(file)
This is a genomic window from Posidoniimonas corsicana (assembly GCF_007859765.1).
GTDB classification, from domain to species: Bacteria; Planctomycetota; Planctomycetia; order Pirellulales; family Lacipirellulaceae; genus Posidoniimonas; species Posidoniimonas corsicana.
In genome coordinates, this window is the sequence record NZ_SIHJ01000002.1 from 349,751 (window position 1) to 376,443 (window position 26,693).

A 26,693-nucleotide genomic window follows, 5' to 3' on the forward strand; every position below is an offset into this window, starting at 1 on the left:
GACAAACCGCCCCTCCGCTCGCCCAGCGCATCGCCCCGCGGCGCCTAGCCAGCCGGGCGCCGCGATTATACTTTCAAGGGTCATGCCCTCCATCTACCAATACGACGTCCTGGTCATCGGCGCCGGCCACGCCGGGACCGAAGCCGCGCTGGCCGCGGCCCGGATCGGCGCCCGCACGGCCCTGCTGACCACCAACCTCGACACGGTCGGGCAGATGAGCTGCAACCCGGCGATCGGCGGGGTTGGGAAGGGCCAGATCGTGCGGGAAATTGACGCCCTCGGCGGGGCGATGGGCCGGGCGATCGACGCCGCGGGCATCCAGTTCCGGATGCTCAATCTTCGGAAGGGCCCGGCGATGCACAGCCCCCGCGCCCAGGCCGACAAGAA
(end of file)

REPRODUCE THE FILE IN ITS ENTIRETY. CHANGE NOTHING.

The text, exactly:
This is a genomic window from Posidoniimonas corsicana (assembly GCF_007859765.1).
GTDB classification, from domain to species: Bacteria; Planctomycetota; Planctomycetia; order Pirellulales; family Lacipirellulaceae; genus Posidoniimonas; species Posidoniimonas corsicana.
In genome coordinates, this window is the sequence record NZ_SIHJ01000002.1 from 349,751 (window position 1) to 376,443 (window position 26,693).

A 26,693-nucleotide genomic window follows, 5' to 3' on the forward strand; every position below is an offset into this window, starting at 1 on the left:
GACAAACCGCCCCTCCGCTCGCCCAGCGCATCGCCCCGCGGCGCCTAGCCAGCCGGGCGCCGCGATTATACTTTCAAGGGTCATGCCCTCCATCTACCAATACGACGTCCTGGTCATCGGCGCCGGCCACGCCGGGACCGAAGCCGCGCTGGCCGCGGCCCGGATCGGCGCCCGCACGGCCCTGCTGACCACCAACCTCGACACGGTCGGGCAGATGAGCTGCAACCCGGCGATCGGCGGGGTTGGGAAGGGCCAGATCGTGCGGGAAATTGACGCCCTCGGCGGGGCGATGGGCCGGGCGATCGACGCCGCGGGCATCCAGTTCCGGATGCTCAATCTTCGGAAGGGCCCGGCGATGCACAGCCCCCGCGCCCAGGCCGACAAGAA